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Weigh pros, cons when considering refinancing

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Q. I understand that mortgage interest rates are at their lowest in several years. Should I refinance my mortgage?

A. Rates are hovering around seven percent for a 30-year, fixed-rate mortgage. That's pretty low. Refinancing can lower your monthly payments, consolidate higher-interest debt, free up money to invest in other types of assets or pay off the loan sooner to save you thousands of dollars in interest.

However, that doesn't mean that everyone should automatically refinance. And the decision isn't just whether to refinance, but how to refinance. Each homeowner should run the numbers with the help of their financial advisor.

Q. Doesn't the rule of thumb say you shouldn't bother to refinance unless the new interest rate is at least 2 percent below your existing loan rate?

A. Yes, but it may pay to refinance even if you only save 1 percent or less on the rates, This is especially true now, with many lenders cutting closing costs, and in some cases offering no-cost refinancing.

Q. Explain the costs to me.

A. Closing costs can include credit checks, appraisals, title search, attorney fees, and points (each point is 1 percent of the amount of the loan). Some lenders forego some or all of the closing costs, but they will charge a higher interest rate. Consequently, even though one lender's interest rate might be lower than another's, it's not necessarily a good deal. Closing costs and interest rates vary from lender to lender, so you need to shop around. Also, some states charge "mortgage taxes" that can add 2 percent to the mortgage amount.

Q. Sounds confusing. How do I know whether it's worth refinancing?

A. It depends on several factors.

The longer you plan to live in your home after you refinance, the better. That gives you time to recoup refinancing costs and begin to save real money. Before deciding to refinance, you need to determine the number of months or years it will take you to reach that break-even point.

?Generally, the larger the loan being refinanced, the less time it will take to break even since the savings will be greater in proportion to the fixed closing costs. However, "jumbo" loans over $207,000 carry higher interest rates, which stretches out the break-even point.

?The lower your tax bracket, the more attractive refinancing. That's because most homeowners can deduct their mortgage interest on their tax returns. Refinancing means that savings from the lower monthly payment is partially offset by the resulting smaller tax deduction. However, homeowners in the lower tax brackets lose a smaller percentage of tax benefits than homeowners in higher brackets.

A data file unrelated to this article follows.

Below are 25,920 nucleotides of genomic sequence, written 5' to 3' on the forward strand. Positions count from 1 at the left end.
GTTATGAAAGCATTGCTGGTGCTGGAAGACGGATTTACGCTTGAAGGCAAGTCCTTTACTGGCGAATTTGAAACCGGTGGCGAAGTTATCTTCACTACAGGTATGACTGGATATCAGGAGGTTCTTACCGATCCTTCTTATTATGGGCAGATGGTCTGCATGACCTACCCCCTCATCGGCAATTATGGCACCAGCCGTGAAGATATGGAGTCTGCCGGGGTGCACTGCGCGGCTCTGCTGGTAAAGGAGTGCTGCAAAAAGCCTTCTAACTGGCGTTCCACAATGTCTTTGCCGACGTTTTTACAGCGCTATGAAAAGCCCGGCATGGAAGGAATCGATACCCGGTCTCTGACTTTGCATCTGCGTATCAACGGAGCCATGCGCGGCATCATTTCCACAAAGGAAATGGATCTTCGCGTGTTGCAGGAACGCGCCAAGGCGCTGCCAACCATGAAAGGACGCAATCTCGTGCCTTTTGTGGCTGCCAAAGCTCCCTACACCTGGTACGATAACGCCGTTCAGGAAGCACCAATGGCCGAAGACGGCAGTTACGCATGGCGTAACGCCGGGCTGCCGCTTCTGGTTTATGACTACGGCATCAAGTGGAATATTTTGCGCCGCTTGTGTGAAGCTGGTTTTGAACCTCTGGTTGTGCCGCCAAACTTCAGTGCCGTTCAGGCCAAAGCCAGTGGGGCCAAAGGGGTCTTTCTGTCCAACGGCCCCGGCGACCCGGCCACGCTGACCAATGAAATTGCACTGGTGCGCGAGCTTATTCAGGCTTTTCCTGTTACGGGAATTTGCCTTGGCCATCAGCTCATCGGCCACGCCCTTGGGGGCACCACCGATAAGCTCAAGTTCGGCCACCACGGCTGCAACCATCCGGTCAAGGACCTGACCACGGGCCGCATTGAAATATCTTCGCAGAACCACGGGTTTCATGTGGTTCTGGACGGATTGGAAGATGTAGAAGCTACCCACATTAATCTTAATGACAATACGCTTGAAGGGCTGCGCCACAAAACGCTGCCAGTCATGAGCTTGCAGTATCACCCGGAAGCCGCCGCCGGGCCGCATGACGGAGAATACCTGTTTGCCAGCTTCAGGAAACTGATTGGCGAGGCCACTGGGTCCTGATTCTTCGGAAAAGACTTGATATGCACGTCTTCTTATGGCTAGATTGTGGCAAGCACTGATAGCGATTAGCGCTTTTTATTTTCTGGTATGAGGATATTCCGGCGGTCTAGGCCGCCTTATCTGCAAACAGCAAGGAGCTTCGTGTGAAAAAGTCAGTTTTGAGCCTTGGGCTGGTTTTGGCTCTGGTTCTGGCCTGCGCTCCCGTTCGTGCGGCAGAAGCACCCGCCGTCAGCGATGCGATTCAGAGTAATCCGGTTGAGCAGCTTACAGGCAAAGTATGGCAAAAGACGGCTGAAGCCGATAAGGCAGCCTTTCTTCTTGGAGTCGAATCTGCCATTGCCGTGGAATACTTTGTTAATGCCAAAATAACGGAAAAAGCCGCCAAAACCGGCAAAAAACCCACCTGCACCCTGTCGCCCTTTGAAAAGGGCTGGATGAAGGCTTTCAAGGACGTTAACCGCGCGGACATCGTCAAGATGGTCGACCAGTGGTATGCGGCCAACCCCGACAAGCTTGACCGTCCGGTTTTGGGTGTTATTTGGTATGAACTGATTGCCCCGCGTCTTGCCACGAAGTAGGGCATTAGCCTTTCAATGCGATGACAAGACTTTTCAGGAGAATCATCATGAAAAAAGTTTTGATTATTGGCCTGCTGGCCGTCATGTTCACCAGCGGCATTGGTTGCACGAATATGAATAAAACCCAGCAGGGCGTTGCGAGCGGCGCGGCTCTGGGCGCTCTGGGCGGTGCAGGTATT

?The more points you pay up front, the lower the interest rates. The longer you plan to be in your home, generally the better this strategy.

?The length of the loan. If you stretch out your existing loan when you refinance, you may actually end up paying more in total interest even with a lower interest rate.

?Whether there is a prepayment penalty on your existing mortgage.

Q. Should I consider getting an adjustable rate mortgage (ARM) instead of a fixed?

A. Generally, this works only if you plan to move in three or four years and if you can save more in the first year than the total cost of refinancing. ARM rates typically are lower in the first year or two than fixed rates, but are likely to jump up after that.

Q. Should I refinance to pay off other existing debt, such as credit cards?

A. That's a consideration, but be aware that you're putting the investment in your home at greater risk, especially if you don't change the spending habits that ran up credit-card and other existing debt in the first place.

You also may put more than your home at risk by refinancing. Some states, such as California, allow lenders to use only the home itself as collateral in the event of a default on the first mortgage. But if the mortgage is refinanced, the lender can look to all of your assets in the event of default.

(The preceding article was produced by the Institute of Certified Financial Planners and provided by William O. Woody, CLU, ChFC, CFP, of Stovall Woody Associates.)


It may pay to refinance even if you only save 1 percent or less on the rates. This is especially true now, with many lenders cutting closing costs.[[In-content Ad]]


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